Thanks to hidden wires and camera tricks, Ninjas are able to leap amazing heights (up to two stories high), run up vertical surfaces (at the same speed as horizontal ones), ignore Movement Penalties from harsh terrain, survive terrifying falls with no fear of damage, climb ropes with no free hands, or fight from a standing position on the ceiling.  For a less disciplined individual, jumping around like an insane spider monkey would be an end in itself, but for the Ninja the use of these manic gymnastics is strictly limited to furthering his goals of mass homicide.

Riotian and Bellevuean Ninjas
are a valuable addition to any military organization, even in a Civilization whose colors don't lend themselves easily to stealthy operations.  These Riotian and Bellevuean Ninjas are comisserating about having to battle in neon-colored outfits.
7.2.11 Heroes

Classification: Hero or Officer
(elite heroic disposable infantry)
Move: 5"
Armor: 1d10+TL
Skill: 1d10+2
Cost: 8+TL CP
Specialty: 1 Stupendous Feat per turn
Ratio: one per 7 troops
Heroes are Troopers who display feats of strength, speed, and agility beyond the abilities of other Troopers, on a regular basis.  After graduating from the Trooper Training Center, a Hero spends three or four extra years in the Hero Training Camp, where he hones his advantages, learns to speak from his gut, thrust out his chest, walk groin-first, and which types of capes, scarves, and sashes best accessorize a military uniform.  Trooper Heroes serve as rallying points and as symbols of their Civilization's power and glory.  Trooper Heroes are incredible morale boosters, who often whip regular Troopers into such frenzies that they attack trees, rocks, and sometimes even the ground.

Heroes are incredibly efficient killers, and serve as the tactical leaders of divisions of Forces, when no Champions are available.  They function just like normal Troopers, but more so.  They also have the handy ability to perform one Stupendous Feat per turn.  They are represented by minifigs with visored helmets and fancier Armor, and often wear some accessory such as a cape, feathers in their helmets, or braided epaulets.

Kraan and Johari Heroes
represent a valuable market niche actively courted by high-end uniform design companies.  While fashion in Heroic uniforms doesn't fluctuate as wildly as among Champions, they can a very demanding market.  These uniforms are from the popular and adaptible Futurien Hero line of uniforms.
7.2.12 Champions

Classification: Champion or High Commander
(best of the best elite disposable infantry)
Move: 10"
Armor: 2d10+TL-3
Skill: 1d10+2
Cost: 21+TL CP
Specialty: 3 Stupendous Feats per turn(!)
Ratio: one per battle
When a Hero has been fighting steadily for few decades, his skills, posturing, and oratories increase even beyond their already-superhuman levels.  If by some combination of planning, skill, and dumb luck he manages to live through a hundred battles or so, he will have gained the power, skill, and prestige he needs to be called a Champion.  Tales of the great Champions circulate throughout the Civilizations, often making them legends within their own lifetimes.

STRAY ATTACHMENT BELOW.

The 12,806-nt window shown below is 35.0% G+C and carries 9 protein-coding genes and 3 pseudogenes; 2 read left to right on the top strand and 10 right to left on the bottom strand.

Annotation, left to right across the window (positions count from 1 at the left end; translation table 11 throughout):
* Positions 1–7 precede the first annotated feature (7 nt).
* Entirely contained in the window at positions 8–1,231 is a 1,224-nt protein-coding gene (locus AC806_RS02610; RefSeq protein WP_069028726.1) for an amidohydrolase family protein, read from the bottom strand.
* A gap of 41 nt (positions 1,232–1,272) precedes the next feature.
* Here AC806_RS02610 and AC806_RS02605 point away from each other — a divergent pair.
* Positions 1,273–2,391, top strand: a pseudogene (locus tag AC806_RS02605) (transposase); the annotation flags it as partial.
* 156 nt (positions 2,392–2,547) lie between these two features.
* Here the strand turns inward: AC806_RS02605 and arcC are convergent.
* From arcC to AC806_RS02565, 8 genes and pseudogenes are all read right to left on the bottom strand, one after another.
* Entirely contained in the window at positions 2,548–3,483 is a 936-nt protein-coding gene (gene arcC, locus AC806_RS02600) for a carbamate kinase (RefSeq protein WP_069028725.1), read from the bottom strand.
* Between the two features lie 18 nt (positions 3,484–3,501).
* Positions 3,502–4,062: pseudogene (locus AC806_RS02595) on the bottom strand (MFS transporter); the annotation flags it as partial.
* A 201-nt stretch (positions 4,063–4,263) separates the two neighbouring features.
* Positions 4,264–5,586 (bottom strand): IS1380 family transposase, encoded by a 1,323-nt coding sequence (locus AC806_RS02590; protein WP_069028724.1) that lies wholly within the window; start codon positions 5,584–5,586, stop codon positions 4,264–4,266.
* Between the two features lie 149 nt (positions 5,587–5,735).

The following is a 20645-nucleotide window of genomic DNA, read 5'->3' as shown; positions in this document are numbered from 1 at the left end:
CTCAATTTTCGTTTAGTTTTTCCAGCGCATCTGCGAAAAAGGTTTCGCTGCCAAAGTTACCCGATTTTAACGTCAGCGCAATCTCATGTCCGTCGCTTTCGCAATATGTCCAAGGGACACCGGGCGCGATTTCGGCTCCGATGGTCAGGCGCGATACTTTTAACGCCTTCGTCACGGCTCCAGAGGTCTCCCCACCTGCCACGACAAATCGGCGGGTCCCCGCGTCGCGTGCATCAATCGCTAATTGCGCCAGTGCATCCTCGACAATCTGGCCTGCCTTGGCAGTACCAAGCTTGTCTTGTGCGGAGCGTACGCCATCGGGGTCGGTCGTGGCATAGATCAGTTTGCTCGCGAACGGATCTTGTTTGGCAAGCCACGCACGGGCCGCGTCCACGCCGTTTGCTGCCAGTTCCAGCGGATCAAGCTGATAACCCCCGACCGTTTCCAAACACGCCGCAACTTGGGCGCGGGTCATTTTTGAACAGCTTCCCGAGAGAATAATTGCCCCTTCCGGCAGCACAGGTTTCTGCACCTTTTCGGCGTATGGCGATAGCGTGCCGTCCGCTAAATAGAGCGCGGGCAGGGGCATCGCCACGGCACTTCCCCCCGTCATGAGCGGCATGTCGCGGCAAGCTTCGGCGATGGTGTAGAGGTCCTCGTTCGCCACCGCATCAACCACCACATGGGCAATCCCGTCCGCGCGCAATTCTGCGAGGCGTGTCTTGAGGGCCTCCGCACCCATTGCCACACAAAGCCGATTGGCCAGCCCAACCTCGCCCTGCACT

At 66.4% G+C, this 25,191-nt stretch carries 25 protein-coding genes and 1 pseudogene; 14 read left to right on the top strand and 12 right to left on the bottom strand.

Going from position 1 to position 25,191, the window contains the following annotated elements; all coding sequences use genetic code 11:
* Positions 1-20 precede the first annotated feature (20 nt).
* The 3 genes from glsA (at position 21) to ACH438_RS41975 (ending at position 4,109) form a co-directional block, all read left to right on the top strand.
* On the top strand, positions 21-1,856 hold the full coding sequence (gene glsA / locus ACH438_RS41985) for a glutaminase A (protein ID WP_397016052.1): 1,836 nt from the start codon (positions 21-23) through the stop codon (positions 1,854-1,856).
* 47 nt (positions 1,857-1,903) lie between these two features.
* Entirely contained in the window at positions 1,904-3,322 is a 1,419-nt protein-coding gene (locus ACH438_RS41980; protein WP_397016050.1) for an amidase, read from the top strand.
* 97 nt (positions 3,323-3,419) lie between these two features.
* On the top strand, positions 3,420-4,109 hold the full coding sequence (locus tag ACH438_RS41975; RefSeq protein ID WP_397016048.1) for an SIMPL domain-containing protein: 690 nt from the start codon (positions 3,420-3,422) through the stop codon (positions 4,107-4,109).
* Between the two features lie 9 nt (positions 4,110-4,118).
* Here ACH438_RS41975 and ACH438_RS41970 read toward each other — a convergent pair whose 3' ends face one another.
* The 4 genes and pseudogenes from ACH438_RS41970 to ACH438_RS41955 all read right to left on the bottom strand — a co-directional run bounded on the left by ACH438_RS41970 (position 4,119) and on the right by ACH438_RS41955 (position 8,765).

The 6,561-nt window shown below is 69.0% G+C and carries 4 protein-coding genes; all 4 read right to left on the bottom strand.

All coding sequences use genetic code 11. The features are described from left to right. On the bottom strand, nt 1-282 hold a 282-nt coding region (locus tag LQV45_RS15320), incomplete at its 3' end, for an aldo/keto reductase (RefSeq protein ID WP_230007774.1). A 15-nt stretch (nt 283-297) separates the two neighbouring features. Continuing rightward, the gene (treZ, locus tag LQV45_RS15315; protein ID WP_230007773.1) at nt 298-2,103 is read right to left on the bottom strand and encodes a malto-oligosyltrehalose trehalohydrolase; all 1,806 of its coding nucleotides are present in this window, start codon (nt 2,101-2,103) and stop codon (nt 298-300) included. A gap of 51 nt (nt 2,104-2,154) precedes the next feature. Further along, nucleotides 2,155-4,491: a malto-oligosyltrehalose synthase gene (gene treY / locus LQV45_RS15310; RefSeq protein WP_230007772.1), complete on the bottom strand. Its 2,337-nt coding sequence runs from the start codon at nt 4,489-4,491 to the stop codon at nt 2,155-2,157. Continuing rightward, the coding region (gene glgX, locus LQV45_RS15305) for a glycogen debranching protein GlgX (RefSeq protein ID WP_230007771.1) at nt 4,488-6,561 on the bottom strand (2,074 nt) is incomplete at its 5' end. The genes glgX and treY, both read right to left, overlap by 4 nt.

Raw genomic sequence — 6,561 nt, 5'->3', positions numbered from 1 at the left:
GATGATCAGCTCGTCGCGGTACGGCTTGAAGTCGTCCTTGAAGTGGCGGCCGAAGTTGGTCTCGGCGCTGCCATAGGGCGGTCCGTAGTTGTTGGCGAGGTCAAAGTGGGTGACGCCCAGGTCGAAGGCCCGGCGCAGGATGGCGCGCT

Normal Troopers and Heroes are so bloodthirsty and vicious they've been known to shoot themselves out of sheer battle frenzy, and Champions follow this grand tradition of adrenaline-induced moronitude.  However, when they pull the trigger in such a situation, their natural combination of catlike reflexes and dumb luck allows them to miss themselves and hit the fuel line of the enemy's cloaked DeathSloop behind them, causing it to spin off and destroy the enemy base in a glorious crash landing, starting a forest fire that consumes the three divisions of the enemy expeditionary force waiting in ambush on the other side of the hill.

As a Hero is to normal Troopers, so is a Champion to normal Heroes.  The most important difference between Heroes and Champions, beyond their enhanced statistics, is the fact that Champions have three Stupendous Feats per turn.  Now that's something to write home about.

Champions are represented by minifigs with visored helmets, fancy Armor, epaulets, capes, sashes, cloaks, and anything else that will fit over their Herculean physiques.  Usually they will have the fanciest, most garish suits you can slap together, with all the flame decals and racing stripes.  Champions are very vain, and you want to be able to tell them apart.  Champions usually have a bad accent from one country or another when they talk, and action-movie-hero personalities.  You should know the name and personality of every Champion you field, if not every Hero.

7.3 Battlefield Organization

Way back in the distant early days of warfare, there was only one kind of soldier - the Trooper.  At first, battlefield organization was very strong - Troopers grouped themselves in squads of four men, with one man given the responsibility of keeping them coordinated with the rest of the attack.  But the communications officers kept getting killed, and without guidance, the squads would wander around in confusion and get lost.

After a while, the most enlightened Civilizations made the advances in philosophy and education that led to the evolution of a more independent breed of Trooper.  This new breed had no need for organization or centralized control, relying on keen instinct, the collective subconscious, and studies of The Zen of Large-Scale Assault Maneuvers to keep coordinated.  This was the Golden Age of Combat, when the Troopers answered to no one but themselves on the battlefield.